BALTIMORE — Man resists robber; handgun misfires
BALTIMORE -- John Daily says he never even thought about giving up the $200 in his pocket to the three men who were trying to rob him in Little Italy Saturday night -- even when one of them pointed a gun at him and pulled the trigger from three feet away.
"You're not getting anything," Mr. Daily, 60, said he told the armed suspect, and pushed his wife, Diane, behind him.
"You will have to kill me."
The gun didn't go off, and the suspects ran away -- but not before grabbing the pocketbook his wife was carrying, which contained $50.
Police said Mr. Daily and his wife had just left a restaurant about 11 p.m. and were headed toward their car in the 1100 block of E. Pratt St. The three men approached the couple near the corner of Exeter and Pratt streets, one of them armed with a .22-caliber handgun, police said.
Woman in accident faces charge of theft
PIKESVILLE -- A woman who lost control of a car Saturday morning and crashed into two state police cruisers on the Northwest Expressway was charged yesterday with stealing the vehicle and giving a false name to authorities.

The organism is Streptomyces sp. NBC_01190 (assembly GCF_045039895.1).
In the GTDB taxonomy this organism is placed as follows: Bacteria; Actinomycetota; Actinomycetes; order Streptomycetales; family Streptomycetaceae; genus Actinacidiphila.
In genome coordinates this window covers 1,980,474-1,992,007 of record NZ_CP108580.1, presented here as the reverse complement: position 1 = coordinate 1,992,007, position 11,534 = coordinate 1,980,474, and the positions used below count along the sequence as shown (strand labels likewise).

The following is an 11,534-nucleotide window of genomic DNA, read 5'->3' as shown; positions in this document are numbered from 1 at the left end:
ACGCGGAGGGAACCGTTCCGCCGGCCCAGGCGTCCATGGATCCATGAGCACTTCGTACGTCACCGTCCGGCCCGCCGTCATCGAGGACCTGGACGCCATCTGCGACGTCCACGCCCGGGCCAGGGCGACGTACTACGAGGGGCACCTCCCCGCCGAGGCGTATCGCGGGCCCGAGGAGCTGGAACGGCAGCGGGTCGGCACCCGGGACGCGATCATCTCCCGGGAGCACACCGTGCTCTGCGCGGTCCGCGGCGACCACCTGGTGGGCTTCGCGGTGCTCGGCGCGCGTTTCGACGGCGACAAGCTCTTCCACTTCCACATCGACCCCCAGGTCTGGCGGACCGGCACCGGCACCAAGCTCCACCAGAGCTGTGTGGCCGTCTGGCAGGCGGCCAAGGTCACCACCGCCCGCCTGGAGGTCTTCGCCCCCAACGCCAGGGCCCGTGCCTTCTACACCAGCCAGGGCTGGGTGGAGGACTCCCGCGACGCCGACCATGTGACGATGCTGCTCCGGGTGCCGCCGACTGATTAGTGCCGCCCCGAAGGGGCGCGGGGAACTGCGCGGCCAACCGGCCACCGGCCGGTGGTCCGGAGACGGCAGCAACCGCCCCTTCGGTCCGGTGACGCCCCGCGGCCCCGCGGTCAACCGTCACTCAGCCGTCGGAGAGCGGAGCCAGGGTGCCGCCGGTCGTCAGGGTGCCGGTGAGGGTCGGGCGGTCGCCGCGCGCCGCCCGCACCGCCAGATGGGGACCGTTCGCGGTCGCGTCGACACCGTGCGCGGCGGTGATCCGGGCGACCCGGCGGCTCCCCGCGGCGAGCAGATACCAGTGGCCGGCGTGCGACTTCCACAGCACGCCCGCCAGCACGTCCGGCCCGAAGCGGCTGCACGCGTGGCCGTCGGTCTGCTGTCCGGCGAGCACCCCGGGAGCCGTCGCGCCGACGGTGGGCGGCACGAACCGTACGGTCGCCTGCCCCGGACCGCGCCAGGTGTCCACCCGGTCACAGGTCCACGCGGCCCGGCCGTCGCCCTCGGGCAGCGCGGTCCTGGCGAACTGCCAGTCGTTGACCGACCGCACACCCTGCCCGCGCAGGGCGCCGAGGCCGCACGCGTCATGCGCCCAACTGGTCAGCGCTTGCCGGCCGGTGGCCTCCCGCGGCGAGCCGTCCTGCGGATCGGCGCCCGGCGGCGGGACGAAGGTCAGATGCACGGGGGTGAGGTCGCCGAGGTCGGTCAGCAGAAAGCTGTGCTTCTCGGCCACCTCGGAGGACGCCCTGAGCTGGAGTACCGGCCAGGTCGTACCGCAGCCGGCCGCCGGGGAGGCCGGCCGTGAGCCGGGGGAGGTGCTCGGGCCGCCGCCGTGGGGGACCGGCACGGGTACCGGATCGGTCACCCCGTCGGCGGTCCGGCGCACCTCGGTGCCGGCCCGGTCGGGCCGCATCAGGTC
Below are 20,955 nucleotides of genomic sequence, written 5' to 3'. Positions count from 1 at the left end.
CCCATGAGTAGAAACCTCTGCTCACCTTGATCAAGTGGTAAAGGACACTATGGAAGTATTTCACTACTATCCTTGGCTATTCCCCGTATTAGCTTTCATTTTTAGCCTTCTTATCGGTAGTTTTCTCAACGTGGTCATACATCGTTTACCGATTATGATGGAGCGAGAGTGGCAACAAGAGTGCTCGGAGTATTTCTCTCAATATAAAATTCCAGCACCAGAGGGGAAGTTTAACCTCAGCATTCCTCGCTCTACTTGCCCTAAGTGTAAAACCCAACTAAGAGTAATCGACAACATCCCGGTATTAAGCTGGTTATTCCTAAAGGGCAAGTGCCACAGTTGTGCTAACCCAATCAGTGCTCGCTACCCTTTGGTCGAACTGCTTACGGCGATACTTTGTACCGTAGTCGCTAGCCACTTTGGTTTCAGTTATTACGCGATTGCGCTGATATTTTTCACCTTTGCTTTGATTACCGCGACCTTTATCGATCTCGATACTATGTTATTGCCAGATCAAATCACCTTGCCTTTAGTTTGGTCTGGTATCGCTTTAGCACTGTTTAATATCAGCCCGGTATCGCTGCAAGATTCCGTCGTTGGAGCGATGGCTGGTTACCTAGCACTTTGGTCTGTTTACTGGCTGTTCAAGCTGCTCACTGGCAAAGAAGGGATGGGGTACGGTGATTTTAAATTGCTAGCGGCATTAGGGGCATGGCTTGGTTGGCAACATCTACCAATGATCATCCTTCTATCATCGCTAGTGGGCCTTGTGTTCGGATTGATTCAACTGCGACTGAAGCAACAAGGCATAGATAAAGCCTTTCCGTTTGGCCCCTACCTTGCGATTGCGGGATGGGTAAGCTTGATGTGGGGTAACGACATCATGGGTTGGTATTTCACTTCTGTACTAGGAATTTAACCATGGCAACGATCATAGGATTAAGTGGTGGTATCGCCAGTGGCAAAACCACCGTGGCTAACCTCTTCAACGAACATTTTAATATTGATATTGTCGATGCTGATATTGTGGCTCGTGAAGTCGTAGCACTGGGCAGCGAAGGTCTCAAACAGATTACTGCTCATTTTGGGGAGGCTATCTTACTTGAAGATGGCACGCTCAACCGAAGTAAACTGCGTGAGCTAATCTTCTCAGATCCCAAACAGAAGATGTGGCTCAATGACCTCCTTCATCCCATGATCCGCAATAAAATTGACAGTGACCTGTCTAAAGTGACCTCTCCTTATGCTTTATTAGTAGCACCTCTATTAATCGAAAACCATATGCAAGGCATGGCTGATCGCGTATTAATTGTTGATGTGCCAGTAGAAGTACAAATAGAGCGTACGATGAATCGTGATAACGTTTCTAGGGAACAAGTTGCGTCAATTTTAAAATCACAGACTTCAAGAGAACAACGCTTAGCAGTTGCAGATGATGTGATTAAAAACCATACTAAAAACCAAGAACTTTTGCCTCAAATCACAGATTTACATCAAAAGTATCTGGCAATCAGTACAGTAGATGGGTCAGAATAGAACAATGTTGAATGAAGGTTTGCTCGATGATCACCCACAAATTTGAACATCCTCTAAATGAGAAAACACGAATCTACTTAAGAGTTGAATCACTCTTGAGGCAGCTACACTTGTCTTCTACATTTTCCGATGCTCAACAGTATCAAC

Alicia Sharon Robertson, 22, of Owings Mills, had given her name as Stephanie Ann Hale following the crash that slightly injured a woman and a trooper who was investigating a minor accident on I-795.
Police said Ms. Robertson was driving a stolen 1989 Chevrolet Blazer when she lost control of the vehicle in the northbound lanes, a quarter-mile north of the Beltway. It hit a concrete barrier and became airborne, landing on top of one police car, and pushing it into the rear of the other.
Ms. Robertson was released yesterday from the Maryland Shock Trauma Center and was charged with theft, giving a false statement to police, negligent driving, driving without a license and obtaining a driver's license under the false name by misrepresentation.
She was being held last night at the Baltimore County Women's Detention Center in lieu of $10,000 bail.
Vandals overturn 30 tombstones
DUNDALK -- County police are searching for Halloween vandals who overturned 30 tombstones at a Dundalk cemetery early yesterday.
The tombstones -- believed to weigh 500-1,000 pounds each -- were found toppled by Ronald Parrish, caretaker of Sacred Heart of Mary Cemetery at 7501 German Hill Road, police said. Except for a few chips, the headstones appeared to be largely undamaged, Mr. Parrish said.
The vandals apparently scaled a fence surrounding the Roman Catholic cemetery around 1 a.m., police said. But it wasn't until 8 a.m., while Mr. Parrish was making his rounds of the 14-acre cemetery, that he discovered the overturned tombstones.